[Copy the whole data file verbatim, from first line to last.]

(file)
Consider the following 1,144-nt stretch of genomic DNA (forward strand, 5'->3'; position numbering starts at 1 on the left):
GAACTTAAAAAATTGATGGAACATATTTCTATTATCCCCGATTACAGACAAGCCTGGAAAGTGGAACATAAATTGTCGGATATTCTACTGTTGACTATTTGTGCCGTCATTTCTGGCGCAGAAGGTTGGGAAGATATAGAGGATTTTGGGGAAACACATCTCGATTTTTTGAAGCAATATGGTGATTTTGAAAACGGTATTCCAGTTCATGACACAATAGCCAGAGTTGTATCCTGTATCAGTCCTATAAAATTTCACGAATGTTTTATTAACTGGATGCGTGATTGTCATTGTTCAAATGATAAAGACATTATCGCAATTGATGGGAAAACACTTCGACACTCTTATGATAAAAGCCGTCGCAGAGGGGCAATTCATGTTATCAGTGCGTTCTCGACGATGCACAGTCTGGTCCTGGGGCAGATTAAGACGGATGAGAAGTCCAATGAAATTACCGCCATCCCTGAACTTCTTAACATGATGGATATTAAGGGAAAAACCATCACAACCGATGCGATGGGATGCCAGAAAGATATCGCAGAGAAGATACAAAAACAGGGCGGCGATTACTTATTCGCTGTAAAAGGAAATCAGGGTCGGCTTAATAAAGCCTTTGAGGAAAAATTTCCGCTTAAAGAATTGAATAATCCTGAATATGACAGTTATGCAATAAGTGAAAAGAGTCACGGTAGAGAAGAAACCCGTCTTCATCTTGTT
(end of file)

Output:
Consider the following 1,144-nt stretch of genomic DNA (forward strand, 5'->3'; position numbering starts at 1 on the left):
GAACTTAAAAAATTGATGGAACATATTTCTATTATCCCCGATTACAGACAAGCCTGGAAAGTGGAACATAAATTGTCGGATATTCTACTGTTGACTATTTGTGCCGTCATTTCTGGCGCAGAAGGTTGGGAAGATATAGAGGATTTTGGGGAAACACATCTCGATTTTTTGAAGCAATATGGTGATTTTGAAAACGGTATTCCAGTTCATGACACAATAGCCAGAGTTGTATCCTGTATCAGTCCTATAAAATTTCACGAATGTTTTATTAACTGGATGCGTGATTGTCATTGTTCAAATGATAAAGACATTATCGCAATTGATGGGAAAACACTTCGACACTCTTATGATAAAAGCCGTCGCAGAGGGGCAATTCATGTTATCAGTGCGTTCTCGACGATGCACAGTCTGGTCCTGGGGCAGATTAAGACGGATGAGAAGTCCAATGAAATTACCGCCATCCCTGAACTTCTTAACATGATGGATATTAAGGGAAAAACCATCACAACCGATGCGATGGGATGCCAGAAAGATATCGCAGAGAAGATACAAAAACAGGGCGGCGATTACTTATTCGCTGTAAAAGGAAATCAGGGTCGGCTTAATAAAGCCTTTGAGGAAAAATTTCCGCTTAAAGAATTGAATAATCCTGAATATGACAGTTATGCAATAAGTGAAAAGAGTCACGGTAGAGAAGAAACCCGTCTTCATCTTGTT